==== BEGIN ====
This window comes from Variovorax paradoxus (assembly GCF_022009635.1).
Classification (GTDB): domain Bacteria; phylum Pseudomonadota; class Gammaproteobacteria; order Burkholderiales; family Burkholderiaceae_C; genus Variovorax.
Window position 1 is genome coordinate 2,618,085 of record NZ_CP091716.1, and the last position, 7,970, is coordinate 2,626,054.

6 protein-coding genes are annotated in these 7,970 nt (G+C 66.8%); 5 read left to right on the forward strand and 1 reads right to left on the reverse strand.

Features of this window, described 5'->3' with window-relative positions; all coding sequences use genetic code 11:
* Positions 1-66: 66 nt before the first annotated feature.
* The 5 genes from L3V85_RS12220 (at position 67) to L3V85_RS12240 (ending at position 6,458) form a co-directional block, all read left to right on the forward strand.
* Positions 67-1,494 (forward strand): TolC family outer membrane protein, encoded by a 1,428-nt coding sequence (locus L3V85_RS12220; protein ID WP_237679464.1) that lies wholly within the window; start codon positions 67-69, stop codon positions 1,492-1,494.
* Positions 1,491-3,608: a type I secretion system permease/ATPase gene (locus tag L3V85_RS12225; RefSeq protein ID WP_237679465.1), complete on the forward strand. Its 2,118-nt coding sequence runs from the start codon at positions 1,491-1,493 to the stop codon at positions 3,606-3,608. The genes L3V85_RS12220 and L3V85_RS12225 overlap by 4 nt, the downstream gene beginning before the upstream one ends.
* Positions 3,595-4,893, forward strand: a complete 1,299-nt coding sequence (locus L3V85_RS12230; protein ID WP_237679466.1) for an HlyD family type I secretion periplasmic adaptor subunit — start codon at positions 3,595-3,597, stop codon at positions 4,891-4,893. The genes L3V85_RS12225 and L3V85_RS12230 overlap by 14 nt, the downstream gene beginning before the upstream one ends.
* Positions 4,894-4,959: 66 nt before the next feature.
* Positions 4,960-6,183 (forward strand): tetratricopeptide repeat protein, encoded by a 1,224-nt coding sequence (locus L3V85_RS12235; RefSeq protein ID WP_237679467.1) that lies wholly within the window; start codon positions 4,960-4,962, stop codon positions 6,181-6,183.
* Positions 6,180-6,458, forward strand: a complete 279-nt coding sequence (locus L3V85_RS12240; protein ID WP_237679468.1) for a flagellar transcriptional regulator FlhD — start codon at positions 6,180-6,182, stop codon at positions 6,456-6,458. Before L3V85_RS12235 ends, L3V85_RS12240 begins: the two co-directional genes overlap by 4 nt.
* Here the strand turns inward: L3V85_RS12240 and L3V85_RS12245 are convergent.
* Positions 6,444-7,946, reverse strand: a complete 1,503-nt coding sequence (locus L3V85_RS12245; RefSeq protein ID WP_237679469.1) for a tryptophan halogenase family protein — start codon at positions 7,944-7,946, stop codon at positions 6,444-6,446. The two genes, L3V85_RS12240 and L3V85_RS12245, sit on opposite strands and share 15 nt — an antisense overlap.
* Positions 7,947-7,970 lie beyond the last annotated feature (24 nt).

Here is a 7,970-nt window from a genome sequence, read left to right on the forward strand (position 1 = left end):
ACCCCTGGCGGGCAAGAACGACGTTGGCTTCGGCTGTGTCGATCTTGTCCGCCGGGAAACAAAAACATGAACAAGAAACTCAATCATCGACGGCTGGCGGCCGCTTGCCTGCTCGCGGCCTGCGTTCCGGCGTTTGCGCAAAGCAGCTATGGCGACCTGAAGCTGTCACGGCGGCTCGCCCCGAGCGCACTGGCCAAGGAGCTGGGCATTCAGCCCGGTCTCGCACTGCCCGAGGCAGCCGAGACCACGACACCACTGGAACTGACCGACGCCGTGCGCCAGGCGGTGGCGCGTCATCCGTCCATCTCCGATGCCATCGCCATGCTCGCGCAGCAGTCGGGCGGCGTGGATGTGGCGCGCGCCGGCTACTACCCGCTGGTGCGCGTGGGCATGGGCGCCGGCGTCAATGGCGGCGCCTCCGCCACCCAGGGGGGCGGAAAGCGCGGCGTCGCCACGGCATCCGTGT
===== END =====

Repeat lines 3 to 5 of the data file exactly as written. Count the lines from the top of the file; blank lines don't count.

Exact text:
Window position 1 is genome coordinate 2,618,085 of record NZ_CP091716.1, and the last position, 7,970, is coordinate 2,626,054.

6 protein-coding genes are annotated in these 7,970 nt (G+C 66.8%); 5 read left to right on the forward strand and 1 reads right to left on the reverse strand.

Features of this window, described 5'->3' with window-relative positions; all coding sequences use genetic code 11: